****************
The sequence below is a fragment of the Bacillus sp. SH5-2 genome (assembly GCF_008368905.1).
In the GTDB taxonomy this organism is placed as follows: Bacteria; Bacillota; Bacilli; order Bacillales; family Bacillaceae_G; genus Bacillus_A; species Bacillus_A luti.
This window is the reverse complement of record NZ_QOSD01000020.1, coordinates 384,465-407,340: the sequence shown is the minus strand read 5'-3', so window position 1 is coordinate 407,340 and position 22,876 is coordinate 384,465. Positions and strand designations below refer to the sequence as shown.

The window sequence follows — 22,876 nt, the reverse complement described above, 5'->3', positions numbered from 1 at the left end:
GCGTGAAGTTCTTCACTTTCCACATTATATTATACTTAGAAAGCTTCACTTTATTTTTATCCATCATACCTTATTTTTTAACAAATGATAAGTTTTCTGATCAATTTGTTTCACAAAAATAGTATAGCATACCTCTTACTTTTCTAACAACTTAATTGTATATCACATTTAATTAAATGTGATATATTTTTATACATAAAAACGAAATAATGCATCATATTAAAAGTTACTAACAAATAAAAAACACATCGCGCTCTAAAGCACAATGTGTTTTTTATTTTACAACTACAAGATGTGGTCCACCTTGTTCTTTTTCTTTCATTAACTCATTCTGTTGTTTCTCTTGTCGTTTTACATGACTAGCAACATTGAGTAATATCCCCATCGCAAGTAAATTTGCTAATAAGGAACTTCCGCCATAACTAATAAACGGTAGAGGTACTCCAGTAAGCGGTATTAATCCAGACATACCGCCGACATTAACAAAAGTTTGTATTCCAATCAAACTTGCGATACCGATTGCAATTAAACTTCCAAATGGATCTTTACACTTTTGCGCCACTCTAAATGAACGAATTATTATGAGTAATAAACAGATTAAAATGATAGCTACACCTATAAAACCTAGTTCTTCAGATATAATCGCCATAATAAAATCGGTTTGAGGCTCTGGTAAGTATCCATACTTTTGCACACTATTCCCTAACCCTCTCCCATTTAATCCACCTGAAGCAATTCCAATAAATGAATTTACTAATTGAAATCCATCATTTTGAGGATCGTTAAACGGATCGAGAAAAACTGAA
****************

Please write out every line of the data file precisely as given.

The sequence below is a fragment of the Bacillus sp. SH5-2 genome (assembly GCF_008368905.1).
In the GTDB taxonomy this organism is placed as follows: Bacteria; Bacillota; Bacilli; order Bacillales; family Bacillaceae_G; genus Bacillus_A; species Bacillus_A luti.
This window is the reverse complement of record NZ_QOSD01000020.1, coordinates 384,465-407,340: the sequence shown is the minus strand read 5'-3', so window position 1 is coordinate 407,340 and position 22,876 is coordinate 384,465. Positions and strand designations below refer to the sequence as shown.

The window sequence follows — 22,876 nt, the reverse complement described above, 5'->3', positions numbered from 1 at the left end:
GCGTGAAGTTCTTCACTTTCCACATTATATTATACTTAGAAAGCTTCACTTTATTTTTATCCATCATACCTTATTTTTTAACAAATGATAAGTTTTCTGATCAATTTGTTTCACAAAAATAGTATAGCATACCTCTTACTTTTCTAACAACTTAATTGTATATCACATTTAATTAAATGTGATATATTTTTATACATAAAAACGAAATAATGCATCATATTAAAAGTTACTAACAAATAAAAAACACATCGCGCTCTAAAGCACAATGTGTTTTTTATTTTACAACTACAAGATGTGGTCCACCTTGTTCTTTTTCTTTCATTAACTCATTCTGTTGTTTCTCTTGTCGTTTTACATGACTAGCAACATTGAGTAATATCCCCATCGCAAGTAAATTTGCTAATAAGGAACTTCCGCCATAACTAATAAACGGTAGAGGTACTCCAGTAAGCGGTATTAATCCAGACATACCGCCGACATTAACAAAAGTTTGTATTCCAATCAAACTTGCGATACCGATTGCAATTAAACTTCCAAATGGATCTTTACACTTTTGCGCCACTCTAAATGAACGAATTATTATGAGTAATAAACAGATTAAAATGATAGCTACACCTATAAAACCTAGTTCTTCAGATATAATCGCCATAATAAAATCGGTTTGAGGCTCTGGTAAGTATCCATACTTTTGCACACTATTCCCTAACCCTCTCCCATTTAATCCACCTGAAGCAATTCCAATAAATGAATTTACTAATTGAAATCCATCATTTTGAGGATCGTTAAACGGATCGAGAAAAACTGAA